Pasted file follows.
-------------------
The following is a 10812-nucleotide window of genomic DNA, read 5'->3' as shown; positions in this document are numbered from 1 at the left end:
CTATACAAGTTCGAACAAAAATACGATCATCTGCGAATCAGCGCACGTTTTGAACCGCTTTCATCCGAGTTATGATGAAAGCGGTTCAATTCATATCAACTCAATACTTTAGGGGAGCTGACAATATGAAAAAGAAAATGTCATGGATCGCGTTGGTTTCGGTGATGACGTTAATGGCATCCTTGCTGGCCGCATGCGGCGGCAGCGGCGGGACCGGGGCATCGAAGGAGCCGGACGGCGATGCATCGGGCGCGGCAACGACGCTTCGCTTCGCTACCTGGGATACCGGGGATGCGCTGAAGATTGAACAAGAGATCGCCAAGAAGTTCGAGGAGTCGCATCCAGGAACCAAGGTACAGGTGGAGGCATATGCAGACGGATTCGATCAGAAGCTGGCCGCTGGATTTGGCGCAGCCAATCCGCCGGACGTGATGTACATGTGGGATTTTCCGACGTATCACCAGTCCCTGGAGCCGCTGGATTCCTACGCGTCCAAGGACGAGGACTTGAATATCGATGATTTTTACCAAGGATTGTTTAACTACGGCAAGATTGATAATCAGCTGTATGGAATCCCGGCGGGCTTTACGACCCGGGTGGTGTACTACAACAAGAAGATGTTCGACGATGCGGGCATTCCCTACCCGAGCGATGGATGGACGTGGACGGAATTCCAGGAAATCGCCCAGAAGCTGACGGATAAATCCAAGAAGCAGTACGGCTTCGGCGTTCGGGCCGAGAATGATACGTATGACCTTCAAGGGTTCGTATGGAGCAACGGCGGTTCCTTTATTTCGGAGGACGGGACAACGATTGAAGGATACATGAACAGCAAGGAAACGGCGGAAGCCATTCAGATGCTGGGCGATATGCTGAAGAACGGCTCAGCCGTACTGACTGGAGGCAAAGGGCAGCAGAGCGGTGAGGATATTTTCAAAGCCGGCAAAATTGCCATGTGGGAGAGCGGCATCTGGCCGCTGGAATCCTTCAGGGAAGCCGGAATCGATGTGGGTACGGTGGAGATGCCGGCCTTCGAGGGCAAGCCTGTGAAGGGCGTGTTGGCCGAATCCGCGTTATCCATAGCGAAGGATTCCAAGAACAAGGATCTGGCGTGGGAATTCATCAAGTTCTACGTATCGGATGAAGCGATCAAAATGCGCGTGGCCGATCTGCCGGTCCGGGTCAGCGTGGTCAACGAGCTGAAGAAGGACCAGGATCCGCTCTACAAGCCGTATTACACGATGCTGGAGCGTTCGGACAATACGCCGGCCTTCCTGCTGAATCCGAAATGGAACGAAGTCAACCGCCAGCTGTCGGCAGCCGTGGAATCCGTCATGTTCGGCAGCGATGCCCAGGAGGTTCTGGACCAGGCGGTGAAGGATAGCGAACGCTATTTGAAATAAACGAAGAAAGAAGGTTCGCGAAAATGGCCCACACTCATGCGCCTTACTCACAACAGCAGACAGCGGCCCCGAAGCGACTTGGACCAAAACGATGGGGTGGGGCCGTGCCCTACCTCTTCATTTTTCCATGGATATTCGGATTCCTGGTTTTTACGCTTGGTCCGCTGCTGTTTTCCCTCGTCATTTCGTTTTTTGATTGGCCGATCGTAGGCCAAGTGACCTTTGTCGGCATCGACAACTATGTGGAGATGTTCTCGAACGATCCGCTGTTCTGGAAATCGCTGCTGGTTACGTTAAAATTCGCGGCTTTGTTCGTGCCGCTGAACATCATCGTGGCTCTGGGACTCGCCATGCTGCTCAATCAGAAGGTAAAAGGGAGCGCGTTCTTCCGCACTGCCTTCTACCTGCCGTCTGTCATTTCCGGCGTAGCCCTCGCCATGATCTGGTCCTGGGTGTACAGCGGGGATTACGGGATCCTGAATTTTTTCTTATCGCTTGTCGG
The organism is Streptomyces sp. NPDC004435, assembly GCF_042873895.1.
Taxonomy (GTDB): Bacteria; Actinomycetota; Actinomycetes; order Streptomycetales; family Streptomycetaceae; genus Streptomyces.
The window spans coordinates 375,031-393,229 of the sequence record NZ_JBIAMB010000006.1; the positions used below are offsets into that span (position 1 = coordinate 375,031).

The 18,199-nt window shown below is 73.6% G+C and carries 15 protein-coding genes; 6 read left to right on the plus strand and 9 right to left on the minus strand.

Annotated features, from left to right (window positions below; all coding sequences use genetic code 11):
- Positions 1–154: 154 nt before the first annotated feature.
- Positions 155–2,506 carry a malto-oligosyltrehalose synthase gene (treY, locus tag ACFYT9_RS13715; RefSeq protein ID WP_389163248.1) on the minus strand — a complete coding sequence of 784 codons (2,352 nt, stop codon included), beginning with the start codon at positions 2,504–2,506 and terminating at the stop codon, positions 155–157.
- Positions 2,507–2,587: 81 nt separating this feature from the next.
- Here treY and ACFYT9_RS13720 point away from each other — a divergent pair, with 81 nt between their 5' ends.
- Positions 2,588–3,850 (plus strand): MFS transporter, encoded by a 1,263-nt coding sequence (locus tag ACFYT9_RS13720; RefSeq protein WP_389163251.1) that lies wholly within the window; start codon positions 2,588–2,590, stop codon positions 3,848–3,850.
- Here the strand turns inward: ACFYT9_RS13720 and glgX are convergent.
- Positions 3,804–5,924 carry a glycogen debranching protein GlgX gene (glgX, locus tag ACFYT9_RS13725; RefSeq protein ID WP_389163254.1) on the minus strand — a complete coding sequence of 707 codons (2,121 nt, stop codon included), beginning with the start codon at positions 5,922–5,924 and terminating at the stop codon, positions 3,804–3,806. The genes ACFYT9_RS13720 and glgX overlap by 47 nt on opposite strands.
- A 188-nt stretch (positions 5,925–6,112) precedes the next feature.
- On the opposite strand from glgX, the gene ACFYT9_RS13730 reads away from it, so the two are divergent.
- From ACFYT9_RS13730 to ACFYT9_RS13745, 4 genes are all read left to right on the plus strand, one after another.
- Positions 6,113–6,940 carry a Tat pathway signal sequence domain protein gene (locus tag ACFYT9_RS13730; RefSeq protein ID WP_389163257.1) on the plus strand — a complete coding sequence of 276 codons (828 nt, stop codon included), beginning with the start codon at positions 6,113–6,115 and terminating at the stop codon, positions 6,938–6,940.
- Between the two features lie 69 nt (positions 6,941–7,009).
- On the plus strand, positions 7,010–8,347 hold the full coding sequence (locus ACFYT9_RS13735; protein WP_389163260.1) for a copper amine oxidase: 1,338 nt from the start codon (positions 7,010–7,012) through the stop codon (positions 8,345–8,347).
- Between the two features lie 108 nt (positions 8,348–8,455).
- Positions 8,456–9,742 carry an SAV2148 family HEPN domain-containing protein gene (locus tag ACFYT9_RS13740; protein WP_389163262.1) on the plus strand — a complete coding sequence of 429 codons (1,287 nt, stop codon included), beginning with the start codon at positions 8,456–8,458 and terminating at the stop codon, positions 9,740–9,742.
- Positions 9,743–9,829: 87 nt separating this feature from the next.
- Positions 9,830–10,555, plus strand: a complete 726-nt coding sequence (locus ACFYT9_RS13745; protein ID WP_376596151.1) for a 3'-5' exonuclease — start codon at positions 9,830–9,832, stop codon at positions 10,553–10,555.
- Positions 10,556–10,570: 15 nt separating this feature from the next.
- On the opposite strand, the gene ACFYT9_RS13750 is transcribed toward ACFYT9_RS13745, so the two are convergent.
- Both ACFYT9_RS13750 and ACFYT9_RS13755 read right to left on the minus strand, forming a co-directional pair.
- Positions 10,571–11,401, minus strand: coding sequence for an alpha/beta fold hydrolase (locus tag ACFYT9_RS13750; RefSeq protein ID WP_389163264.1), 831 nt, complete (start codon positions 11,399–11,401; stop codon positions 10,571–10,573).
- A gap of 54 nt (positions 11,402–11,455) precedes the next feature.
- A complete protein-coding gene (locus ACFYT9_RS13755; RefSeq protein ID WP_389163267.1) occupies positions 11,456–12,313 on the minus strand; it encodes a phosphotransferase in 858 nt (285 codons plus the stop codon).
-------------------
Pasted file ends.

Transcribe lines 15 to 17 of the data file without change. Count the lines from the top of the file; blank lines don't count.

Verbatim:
- A 188-nt stretch (positions 5,925–6,112) precedes the next feature.
- On the opposite strand from glgX, the gene ACFYT9_RS13730 reads away from it, so the two are divergent.
- From ACFYT9_RS13730 to ACFYT9_RS13745, 4 genes are all read left to right on the plus strand, one after another.